The relationship between the urica and correctional treatment in a sample of violent male offenders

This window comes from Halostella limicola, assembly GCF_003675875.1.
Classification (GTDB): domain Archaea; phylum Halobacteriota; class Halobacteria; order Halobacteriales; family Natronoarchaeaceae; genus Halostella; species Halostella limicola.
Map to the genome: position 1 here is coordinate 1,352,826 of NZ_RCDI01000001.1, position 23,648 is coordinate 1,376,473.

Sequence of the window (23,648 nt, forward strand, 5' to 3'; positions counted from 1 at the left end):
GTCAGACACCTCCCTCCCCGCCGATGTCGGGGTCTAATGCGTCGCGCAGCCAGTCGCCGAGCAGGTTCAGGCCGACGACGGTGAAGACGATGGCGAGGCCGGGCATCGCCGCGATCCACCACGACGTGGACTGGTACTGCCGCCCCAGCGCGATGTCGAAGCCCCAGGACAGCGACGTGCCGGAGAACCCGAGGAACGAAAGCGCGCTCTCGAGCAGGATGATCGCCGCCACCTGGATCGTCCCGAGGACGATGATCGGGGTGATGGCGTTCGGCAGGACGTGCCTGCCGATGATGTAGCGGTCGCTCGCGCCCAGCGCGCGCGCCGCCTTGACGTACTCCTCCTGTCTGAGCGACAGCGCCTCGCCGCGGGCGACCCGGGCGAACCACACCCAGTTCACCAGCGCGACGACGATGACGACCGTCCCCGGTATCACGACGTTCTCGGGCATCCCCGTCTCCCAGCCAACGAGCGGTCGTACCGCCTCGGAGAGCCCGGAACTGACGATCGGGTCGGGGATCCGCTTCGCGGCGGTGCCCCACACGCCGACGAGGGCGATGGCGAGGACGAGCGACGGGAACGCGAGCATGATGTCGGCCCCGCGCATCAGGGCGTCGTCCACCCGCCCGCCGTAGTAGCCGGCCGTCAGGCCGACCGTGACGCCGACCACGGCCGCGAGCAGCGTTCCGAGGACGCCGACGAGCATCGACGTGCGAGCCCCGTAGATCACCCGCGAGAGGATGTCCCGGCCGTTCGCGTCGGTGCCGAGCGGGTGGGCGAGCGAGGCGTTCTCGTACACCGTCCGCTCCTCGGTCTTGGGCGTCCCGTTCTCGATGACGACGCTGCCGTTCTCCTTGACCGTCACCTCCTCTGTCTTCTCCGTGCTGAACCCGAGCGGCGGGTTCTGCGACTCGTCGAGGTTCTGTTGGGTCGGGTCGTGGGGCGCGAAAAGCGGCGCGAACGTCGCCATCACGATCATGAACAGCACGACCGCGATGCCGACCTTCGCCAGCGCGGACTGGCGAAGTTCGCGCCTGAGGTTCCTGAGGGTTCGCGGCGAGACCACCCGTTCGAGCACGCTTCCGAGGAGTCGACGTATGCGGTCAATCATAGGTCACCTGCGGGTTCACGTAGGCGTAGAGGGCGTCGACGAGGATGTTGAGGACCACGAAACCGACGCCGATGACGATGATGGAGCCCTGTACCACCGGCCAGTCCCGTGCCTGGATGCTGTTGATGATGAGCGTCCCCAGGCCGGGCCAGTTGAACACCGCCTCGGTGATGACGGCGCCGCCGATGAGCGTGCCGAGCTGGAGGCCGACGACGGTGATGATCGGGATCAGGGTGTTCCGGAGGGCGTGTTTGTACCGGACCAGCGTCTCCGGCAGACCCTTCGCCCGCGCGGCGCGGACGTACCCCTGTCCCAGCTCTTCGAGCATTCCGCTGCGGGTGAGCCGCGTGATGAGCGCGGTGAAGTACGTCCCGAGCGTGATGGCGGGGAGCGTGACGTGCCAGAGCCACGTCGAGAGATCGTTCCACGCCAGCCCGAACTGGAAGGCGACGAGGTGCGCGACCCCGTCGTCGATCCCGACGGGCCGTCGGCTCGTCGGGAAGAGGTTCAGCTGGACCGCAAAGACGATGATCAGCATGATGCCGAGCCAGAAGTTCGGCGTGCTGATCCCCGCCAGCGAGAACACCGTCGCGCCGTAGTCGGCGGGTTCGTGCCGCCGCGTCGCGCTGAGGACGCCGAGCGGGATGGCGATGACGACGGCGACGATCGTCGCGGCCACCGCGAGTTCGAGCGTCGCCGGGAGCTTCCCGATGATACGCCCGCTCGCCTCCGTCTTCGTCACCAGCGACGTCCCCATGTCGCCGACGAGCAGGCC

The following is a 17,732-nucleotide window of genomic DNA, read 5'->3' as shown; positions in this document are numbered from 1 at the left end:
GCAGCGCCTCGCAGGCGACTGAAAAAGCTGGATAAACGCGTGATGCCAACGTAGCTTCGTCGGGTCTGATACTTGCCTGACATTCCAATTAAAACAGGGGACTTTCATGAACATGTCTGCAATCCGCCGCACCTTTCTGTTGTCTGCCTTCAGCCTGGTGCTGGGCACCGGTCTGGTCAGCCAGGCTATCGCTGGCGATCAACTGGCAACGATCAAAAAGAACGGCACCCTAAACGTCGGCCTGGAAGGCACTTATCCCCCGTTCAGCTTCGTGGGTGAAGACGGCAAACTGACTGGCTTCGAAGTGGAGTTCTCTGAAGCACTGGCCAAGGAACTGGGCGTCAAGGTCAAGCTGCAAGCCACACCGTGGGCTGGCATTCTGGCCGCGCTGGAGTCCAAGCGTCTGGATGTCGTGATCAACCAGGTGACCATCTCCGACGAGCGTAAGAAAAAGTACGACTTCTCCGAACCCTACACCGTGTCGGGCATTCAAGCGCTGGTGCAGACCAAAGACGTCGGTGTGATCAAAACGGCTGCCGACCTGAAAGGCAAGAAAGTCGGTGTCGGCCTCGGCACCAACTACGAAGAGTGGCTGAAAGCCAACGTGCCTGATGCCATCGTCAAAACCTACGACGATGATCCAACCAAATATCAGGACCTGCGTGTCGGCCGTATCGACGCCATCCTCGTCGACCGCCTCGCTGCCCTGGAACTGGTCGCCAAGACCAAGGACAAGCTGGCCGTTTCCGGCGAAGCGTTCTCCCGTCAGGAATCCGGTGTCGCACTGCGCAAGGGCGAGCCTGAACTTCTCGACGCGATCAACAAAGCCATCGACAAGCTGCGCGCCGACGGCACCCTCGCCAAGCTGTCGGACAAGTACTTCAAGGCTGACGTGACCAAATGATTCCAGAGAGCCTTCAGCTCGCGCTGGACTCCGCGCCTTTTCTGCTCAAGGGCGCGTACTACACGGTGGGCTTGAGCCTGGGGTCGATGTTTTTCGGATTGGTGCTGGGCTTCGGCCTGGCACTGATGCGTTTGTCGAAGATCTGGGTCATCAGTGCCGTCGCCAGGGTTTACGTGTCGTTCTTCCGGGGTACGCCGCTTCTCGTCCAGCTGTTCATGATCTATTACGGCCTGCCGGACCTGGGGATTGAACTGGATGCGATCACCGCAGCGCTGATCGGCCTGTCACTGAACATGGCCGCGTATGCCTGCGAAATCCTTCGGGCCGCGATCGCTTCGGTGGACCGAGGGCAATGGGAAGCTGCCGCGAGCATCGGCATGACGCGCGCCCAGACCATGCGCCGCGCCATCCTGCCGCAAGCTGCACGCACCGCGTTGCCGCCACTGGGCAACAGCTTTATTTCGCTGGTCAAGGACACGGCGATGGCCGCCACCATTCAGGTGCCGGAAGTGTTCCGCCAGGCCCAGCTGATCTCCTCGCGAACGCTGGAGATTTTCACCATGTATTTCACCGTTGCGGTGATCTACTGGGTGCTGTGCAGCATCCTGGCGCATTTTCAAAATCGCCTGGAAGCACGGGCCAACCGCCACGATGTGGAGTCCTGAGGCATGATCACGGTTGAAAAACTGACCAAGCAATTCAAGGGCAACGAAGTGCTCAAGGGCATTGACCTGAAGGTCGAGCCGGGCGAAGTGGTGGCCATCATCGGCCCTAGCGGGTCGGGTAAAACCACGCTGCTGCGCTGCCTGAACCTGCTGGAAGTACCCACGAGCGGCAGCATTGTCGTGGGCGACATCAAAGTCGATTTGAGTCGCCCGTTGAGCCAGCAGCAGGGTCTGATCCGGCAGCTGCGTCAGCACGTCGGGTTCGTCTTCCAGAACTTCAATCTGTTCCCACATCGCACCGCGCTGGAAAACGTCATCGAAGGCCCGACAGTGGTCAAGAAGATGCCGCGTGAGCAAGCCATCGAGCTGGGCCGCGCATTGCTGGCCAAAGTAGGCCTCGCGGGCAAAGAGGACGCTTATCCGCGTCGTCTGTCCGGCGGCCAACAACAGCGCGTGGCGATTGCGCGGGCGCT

The usefulness of the University of Rhode Island Change Assessment scale (URICA) in identifying treatment progress in violent adult offenders was evaluated in this archival study. The 198 men in the study participated in a 21-week treatment program at a Canadian federal institution. On average, individuals were 31 years old with four prior violent convictions. Most offenders were Aboriginal (53%). Study variables included self-report questionnaires (e.g., URICA, Criminal Sentiments Scale-Modified, State-Trait Anger Expression Inventory), staff ratings of treatment participation (Group Behaviour Checklist [GBC]), and risk measures (Security Reclassification Scale, Violence Risk Scale [VRS], Psychopathy Checklist-Revised). Post-treatment institutional misconduct information was available for 193 individuals and recidivism data was collected for the 50 individuals who were released to the community. The psychometric properties of the URICA for this sample were similar to those found in past research. Cluster analyses of pre- and post-treatment URICA data produced five-cluster solutions. These cluster profiles were consistent with previous research and rank-ordered to reflect increasing readiness for change. Profile rankings correlated significantly with anger problems and antisocial attitudes at pre- and post-treatment. GBC scores for individuals in less advanced profiles "peaked" at treatment week 15 and then decreased, whereas those in more advanced profiles improved throughout treatment. Differences in GBC scores between these two profile groups may have been delayed until the second half of treatment due to the increasing difficulty of treatment material. Profile rankings were not correlated with risk measures and correlated minimally with institutional misconduct/recidivism. Profile rankings correlated significantly with stage membership (from the VRS) at pre- but not post-treatment; the different time frames involved in scoring the URICA and VRS resulted in the URICA being more susceptible to fluctuations in mood or environment at post-treatment. When comparing the strength of the correlations between profile rankings and VRS stages with other variables, the VRS stages had significantly stronger correlations with risk measures. Overall, the URICA was useful in identifying treatment progress, and the URICA's strength was in identifying short-term change rather than long-term change, which was consistent with past research.